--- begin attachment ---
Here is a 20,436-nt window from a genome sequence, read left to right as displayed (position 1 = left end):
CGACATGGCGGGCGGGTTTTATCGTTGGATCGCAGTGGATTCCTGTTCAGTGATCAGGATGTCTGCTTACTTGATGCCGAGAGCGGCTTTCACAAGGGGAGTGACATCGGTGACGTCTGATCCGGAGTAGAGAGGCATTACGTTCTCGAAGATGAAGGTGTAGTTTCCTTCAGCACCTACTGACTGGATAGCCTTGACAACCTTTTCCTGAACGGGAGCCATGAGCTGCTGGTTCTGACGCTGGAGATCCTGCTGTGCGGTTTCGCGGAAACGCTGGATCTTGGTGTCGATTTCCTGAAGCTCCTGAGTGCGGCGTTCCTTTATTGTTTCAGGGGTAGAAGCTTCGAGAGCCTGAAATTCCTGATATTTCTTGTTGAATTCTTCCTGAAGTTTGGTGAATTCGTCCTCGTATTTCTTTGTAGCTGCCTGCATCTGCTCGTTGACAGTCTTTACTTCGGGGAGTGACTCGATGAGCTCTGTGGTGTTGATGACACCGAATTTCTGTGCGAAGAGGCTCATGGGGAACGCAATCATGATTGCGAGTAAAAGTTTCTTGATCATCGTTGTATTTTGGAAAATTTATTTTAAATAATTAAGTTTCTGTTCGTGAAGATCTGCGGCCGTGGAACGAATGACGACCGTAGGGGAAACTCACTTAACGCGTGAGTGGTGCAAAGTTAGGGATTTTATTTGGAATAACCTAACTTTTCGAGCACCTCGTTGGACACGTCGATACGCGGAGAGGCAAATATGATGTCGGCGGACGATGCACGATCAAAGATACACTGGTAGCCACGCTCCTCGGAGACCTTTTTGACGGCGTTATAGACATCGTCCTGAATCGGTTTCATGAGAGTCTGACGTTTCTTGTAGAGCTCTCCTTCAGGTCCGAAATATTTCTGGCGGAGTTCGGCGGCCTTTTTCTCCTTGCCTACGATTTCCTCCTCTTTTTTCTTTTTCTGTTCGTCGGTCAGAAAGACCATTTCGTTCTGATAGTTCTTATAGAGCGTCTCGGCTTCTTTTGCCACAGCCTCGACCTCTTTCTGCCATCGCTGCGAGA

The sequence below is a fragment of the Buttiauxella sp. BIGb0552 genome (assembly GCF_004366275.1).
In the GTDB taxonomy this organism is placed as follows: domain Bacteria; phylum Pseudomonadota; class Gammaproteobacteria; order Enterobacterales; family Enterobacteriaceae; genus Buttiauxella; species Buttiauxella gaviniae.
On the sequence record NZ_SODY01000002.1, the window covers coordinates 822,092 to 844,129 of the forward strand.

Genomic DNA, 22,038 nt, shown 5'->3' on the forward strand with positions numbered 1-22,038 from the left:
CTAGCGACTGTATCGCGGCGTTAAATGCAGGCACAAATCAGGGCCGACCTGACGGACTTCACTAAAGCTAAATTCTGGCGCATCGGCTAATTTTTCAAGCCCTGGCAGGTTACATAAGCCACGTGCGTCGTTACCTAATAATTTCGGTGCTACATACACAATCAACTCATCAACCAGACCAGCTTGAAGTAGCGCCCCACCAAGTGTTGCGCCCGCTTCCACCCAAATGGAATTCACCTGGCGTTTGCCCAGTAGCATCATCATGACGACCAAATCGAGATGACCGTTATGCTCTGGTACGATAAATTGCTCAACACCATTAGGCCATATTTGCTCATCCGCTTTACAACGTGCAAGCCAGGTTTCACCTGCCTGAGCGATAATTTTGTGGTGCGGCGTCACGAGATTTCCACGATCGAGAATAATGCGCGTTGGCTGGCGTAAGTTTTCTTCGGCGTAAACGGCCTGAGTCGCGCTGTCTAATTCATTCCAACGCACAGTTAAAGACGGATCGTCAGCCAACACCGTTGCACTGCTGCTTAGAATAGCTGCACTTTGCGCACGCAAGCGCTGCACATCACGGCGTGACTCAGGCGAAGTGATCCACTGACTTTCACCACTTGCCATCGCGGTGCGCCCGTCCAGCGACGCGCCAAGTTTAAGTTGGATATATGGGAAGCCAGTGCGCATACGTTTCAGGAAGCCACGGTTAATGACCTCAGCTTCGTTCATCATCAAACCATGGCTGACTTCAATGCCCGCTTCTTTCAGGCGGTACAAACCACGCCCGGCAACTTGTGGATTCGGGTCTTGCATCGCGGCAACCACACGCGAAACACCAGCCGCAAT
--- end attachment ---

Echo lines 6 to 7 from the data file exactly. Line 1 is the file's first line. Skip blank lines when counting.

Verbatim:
Genomic DNA, 22,038 nt, shown 5'->3' on the forward strand with positions numbered 1-22,038 from the left:
CTAGCGACTGTATCGCGGCGTTAAATGCAGGCACAAATCAGGGCCGACCTGACGGACTTCACTAAAGCTAAATTCTGGCGCATCGGCTAATTTTTCAAGCCCTGGCAGGTTACATAAGCCACGTGCGTCGTTACCTAATAATTTCGGTGCTACATACACAATCAACTCATCAACCAGACCAGCTTGAAGTAGCGCCCCACCAAGTGTTGCGCCCGCTTCCACCCAAATGGAATTCACCTGGCGTTTGCCCAGTAGCATCATCATGACGACCAAATCGAGATGACCGTTATGCTCTGGTACGATAAATTGCTCAACACCATTAGGCCATATTTGCTCATCCGCTTTACAACGTGCAAGCCAGGTTTCACCTGCCTGAGCGATAATTTTGTGGTGCGGCGTCACGAGATTTCCACGATCGAGAATAATGCGCGTTGGCTGGCGTAAGTTTTCTTCGGCGTAAACGGCCTGAGTCGCGCTGTCTAATTCATTCCAACGCACAGTTAAAGACGGATCGTCAGCCAACACCGTTGCACTGCTGCTTAGAATAGCTGCACTTTGCGCACGCAAGCGCTGCACATCACGGCGTGACTCAGGCGAAGTGATCCACTGACTTTCACCACTTGCCATCGCGGTGCGCCCGTCCAGCGACGCGCCAAGTTTAAGTTGGATATATGGGAAGCCAGTGCGCATACGTTTCAGGAAGCCACGGTTAATGACCTCAGCTTCGTTCATCATCAAACCATGGCTGACTTCAATGCCCGCTTCTTTCAGGCGGTACAAACCACGCCCGGCAACTTGTGGATTCGGGTCTTGCATCGCGGCAACCACACGCGAAACACCAGCCGCAAT